new BluetoothLEAdvertisementPublisher();

// We need to add some payload to the advertisement. A publisher without any payload
// or with invalid ones cannot be started. We only need to configure the payload once
// for any publisher.

// Add a manufacturer-specific section:
// First, let create a manufacturer data section
var manufacturerData = new BluetoothLEManufacturerData();

// Then, set the company ID for the manufacturer data. Here we picked an unused value: 0xFFFE
manufacturerData.CompanyId = 0xFFFE;

// Finally set the data payload within the manufacturer-specific section
// Here, use a 16-bit UUID: 0x1234 -> {0x34, 0x12} (little-endian)
var writer = new DataWriter();
UInt16 uuidData = 0x1234;
writer.WriteUInt16(uuidData);

// Make sure that the buffer length can fit within an advertisement payload. Otherwise you will get an exception.
manufacturerData.Data = writer.DetachBuffer();

// Add the manufacturer data to the advertisement publisher:
publisher.Advertisement.ManufacturerData.Add(manufacturerData);

publisher.Start();

Note that the advertising feature is a limited hardware resource, which can be used by multiple apps. So, unless your app is the only one using it on your device, be prepared for having to wait for the resource to be available. Luckily, you can hook to BluetoothLEAdvertisementPublisher.StatusChanged event. One of the statuses is “Waiting”.

 

Please, have my code

Screenshot of BLE Beacon Sample

You can check out my BLE beacon sample, which does both scanning (using the watcher) and advertising (using the publisher). It allows you to enter the desired beacon IDs. I tried to keep the code as simple as I could by adding two utility classes: Beacon and BeaconFactory. The sample is hosted in GitHub here.

Wait, there’s more…

You might have noticed that I did not cover beacon scanning scenario where the application is in the background. That’s because my dear colleague, Juhana Koski, has already covered that in his article, and it also comes with a code sample.

Do also check out this great session on BLE advertisement APIs from the 2015 //build/ conference.

Finally, for a proper developer, which I’m sure you are, code speaks more than… umm… 1000 words which are not code. Thus, check these samples to get a quick dive-in to the world of BLE beacons on Windows 10 universal platform:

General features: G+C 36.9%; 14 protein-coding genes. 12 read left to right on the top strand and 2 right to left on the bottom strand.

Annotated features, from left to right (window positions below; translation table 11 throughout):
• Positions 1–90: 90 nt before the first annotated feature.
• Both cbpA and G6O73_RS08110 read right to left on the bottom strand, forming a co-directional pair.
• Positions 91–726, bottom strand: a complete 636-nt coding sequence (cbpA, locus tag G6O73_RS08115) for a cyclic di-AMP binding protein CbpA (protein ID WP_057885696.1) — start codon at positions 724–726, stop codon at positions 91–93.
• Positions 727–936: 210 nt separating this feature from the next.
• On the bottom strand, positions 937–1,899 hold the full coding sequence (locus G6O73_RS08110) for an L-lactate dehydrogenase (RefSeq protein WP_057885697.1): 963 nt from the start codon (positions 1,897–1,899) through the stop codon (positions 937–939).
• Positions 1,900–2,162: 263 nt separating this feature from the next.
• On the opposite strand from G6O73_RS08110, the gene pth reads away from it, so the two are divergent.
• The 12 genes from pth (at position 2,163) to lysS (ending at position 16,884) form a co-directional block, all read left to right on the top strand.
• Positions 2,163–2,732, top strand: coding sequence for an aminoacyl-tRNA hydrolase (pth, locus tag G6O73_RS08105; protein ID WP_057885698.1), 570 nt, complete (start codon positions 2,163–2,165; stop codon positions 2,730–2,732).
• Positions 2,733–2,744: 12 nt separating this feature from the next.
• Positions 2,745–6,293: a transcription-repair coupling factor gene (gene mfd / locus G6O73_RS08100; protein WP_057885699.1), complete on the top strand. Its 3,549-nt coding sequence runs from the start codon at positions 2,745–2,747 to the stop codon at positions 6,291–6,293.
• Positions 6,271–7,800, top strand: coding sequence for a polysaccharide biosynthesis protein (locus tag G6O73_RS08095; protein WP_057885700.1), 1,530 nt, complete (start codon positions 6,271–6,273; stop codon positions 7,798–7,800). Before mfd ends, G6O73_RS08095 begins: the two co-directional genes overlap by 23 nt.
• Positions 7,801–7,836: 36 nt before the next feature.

Staying in control

When working on an app even a bit more complex than couple of views, you quickly find yourself in a need to create either a custom UI components (user controls in Windows development terms) or at very least a composite components. Whenever I find myself in this kind of situation, I try to generalize them and make them as self-contained as possible. In my opinion this approach has two benefits: First, obviously, I can easily use them later in other projects. Second, it makes a better architecture and makes it easier to have more instances of the component in the same project.

I find this to be a standard practice; in most cases when you run into this situation, you find a ready-made solution to your problem in stackoverflow. Usually, it’s in a form of a snippet that you just copy into your project and sometimes you get the complete user control from some project. I recently worked on an app, and found there were no solutions to couple of my problems, so I thought I would fill in the gap and provide them here. Both solutions are quite trivial (except for the first one, if you target a specific platform/framework version), but the thought of saving the precious time of any developer facing the same problem makes me happy.

Sliding panel user control

 

So, to the point. Behold, a sliding panel! With buttons, text, bells and whistles! User can drag it or animate it by tapping an icon or a button. The problem here isn’t the composite nature nor the way it is manipulated (dragging), but the performance when your project is built on a specific framework, namely Windows Phone Silverlight. I try to always work with the latest frameworks, but sometimes it’s just not possible. The performance trick used here is very conventional: Render the whole layout in a bitmap and then animate that. The nice thing about this component is that it works in both Silverlight and Windows Universal apps. It is fully self-contained.

See more detailed description and get the source code from my GitHub project.

Ticker text user control

In image: Three ticker text user controls in StackPanel layout.

This is quite trivial and rarely needed UI component. To be honest, I was quite surprised not to find a version of this anywhere in the interwebs. I suppose one must be somewhere and my search engine skills are just below average. Or it could be that this component is so trivial, that no-one bothers to even look for a ready-made solution. In any case, since I lack all discretion, I dumped my user control here (or actually to GitHub) anyways.

In case the “ticker” does not ring any bells, it’s the component that has a scrolling text on it, much like you see in the lower part on your television sets when watching the news. My control, like the sliding panel, is supported on Windows Silverlight and in Windows Universal apps.

Find the code in GitHub.